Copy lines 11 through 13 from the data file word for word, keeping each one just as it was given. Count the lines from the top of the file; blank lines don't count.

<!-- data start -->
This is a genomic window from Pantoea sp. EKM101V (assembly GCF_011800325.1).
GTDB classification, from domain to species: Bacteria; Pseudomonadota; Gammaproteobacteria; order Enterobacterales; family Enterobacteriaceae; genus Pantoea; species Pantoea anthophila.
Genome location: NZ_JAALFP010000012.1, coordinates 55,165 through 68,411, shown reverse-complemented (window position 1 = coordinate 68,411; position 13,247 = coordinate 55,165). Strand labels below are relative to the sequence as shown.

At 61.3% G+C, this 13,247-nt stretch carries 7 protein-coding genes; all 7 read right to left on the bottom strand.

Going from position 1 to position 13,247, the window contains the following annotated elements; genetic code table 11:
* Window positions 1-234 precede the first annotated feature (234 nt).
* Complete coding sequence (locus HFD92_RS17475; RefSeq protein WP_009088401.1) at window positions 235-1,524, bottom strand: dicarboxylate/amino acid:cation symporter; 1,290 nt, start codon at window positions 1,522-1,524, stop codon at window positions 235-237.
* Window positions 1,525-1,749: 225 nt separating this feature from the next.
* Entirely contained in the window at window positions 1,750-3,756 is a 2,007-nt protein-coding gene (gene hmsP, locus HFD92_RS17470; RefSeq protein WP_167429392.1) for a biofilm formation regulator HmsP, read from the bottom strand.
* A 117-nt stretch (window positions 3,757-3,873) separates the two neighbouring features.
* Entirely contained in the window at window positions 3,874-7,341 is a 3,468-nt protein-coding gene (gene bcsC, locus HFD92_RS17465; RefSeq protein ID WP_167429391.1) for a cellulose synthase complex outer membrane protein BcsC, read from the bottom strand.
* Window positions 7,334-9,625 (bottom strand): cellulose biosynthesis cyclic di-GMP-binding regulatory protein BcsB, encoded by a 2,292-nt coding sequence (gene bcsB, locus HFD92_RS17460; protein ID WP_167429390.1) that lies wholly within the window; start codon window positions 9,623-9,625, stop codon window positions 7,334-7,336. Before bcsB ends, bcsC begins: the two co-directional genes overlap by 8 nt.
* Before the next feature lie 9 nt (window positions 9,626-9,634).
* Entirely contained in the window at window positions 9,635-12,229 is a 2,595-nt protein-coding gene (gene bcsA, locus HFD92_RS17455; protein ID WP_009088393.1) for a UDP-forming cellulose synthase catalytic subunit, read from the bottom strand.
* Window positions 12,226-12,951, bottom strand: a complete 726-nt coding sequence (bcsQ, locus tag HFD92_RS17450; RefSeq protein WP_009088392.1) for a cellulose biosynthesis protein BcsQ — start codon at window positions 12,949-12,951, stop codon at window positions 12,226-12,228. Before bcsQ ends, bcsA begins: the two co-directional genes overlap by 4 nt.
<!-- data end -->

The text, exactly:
* Entirely contained in the window at window positions 3,874-7,341 is a 3,468-nt protein-coding gene (gene bcsC, locus HFD92_RS17465; RefSeq protein ID WP_167429391.1) for a cellulose synthase complex outer membrane protein BcsC, read from the bottom strand.
* Window positions 7,334-9,625 (bottom strand): cellulose biosynthesis cyclic di-GMP-binding regulatory protein BcsB, encoded by a 2,292-nt coding sequence (gene bcsB, locus HFD92_RS17460; protein ID WP_167429390.1) that lies wholly within the window; start codon window positions 9,623-9,625, stop codon window positions 7,334-7,336. Before bcsB ends, bcsC begins: the two co-directional genes overlap by 8 nt.
* Before the next feature lie 9 nt (window positions 9,626-9,634).